Who doesn’t fantasise about building a space, separate to your home, where you can write that novel, attend to your hobby of choice or plonk guests when you have them to stay? Budgeting aside, the tricksy business of getting planning permission means that this concept largely remains the stuff of dreams. But creative design studio Bert & May, which started out as a business selling beautiful handmade tiles but has swiftly evolved into much more than that with its ‘spaces’ division, has come up with the delightful, eco-minded, Bert’s Box to change all of that. Technically classified as a mobile home, this pre-fab beauty, which was launched during the London Design Festival and comes in four different sizes, does not require planning permission according to planning laws and can be erected in just 14 weeks.
The box idea – which we’ll step inside in just a moment – evolved quite naturally from Bert & May’s first foray into spaces, Bert’s Barge. The barge came about because the company’s Creative Director Lee Thornhill was splitting his time between London, for work, and Yorkshire, where his home is, and had to live in a hotel each time he was in the capital. “I couldn’t afford and justify the rental cost for the amount of time I spent in the city,” says Lee. “Our Vyner Street warehouse backs onto Regents Canal and we had an empty mooring and it just hit me that this was a great way of using a space to create another form of housing. I love simplistic design so that informed the style as well as being able to use Bert & May materials like the wood cladding and the tiles.” Stylist Laura Fulmine worked on the interior of the barge, putting beautiful high-spec materials and products from the likes of Darkroom, Larusi and Agape, alongside core materials from Bert & May. It’s now available to rent as a unique hotel.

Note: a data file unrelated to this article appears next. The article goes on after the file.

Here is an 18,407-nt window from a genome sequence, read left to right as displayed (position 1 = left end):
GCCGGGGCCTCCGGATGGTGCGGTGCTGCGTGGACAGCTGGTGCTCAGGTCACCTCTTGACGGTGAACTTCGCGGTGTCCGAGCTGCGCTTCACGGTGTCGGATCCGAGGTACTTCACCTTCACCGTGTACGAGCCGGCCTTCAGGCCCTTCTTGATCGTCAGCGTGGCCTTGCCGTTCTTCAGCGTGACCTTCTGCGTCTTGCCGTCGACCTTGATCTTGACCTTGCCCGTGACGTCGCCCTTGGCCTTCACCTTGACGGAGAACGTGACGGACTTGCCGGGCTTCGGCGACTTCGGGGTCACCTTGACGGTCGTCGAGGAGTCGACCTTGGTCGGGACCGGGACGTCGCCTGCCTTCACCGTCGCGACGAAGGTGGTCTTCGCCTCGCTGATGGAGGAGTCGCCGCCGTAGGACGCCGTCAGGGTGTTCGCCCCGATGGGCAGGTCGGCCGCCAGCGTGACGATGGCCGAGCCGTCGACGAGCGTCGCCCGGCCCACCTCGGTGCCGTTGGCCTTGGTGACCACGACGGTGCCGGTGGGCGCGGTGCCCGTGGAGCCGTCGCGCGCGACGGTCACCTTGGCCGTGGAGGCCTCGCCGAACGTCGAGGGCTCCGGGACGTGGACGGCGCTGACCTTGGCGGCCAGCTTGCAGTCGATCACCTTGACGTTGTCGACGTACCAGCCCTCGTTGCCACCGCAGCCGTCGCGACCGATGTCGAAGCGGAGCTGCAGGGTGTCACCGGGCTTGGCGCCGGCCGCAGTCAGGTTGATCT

Much like the barge, Bert’s Boxes are built with high quality raw materials in mind and were designed “to provide an easy way of gaining space without the red tape of planning permission and the hassle of organizing trades people,” says Lee. “The boxes take 14 weeks to construct and can be assembled on pop-up foundations within a day. This means that essentially you can have a new home or an extension in under four months.”
As you can see the interiors are sort of high-class rustic cabins and as a mark of their desirability, there’s already a Bert’s Big Box newly erected at The Pig hotel in Hampshire. “We’ve also have had other orders from a family in the North of England looking to increase their property size, as their family grows,” says Lee.
The only potential problem we can evisage with having one is working out the best way of suggesting to your guests that they’ll be sleeping in your room while you retire to the outhouse. Anyone know the etiquette surrounding this?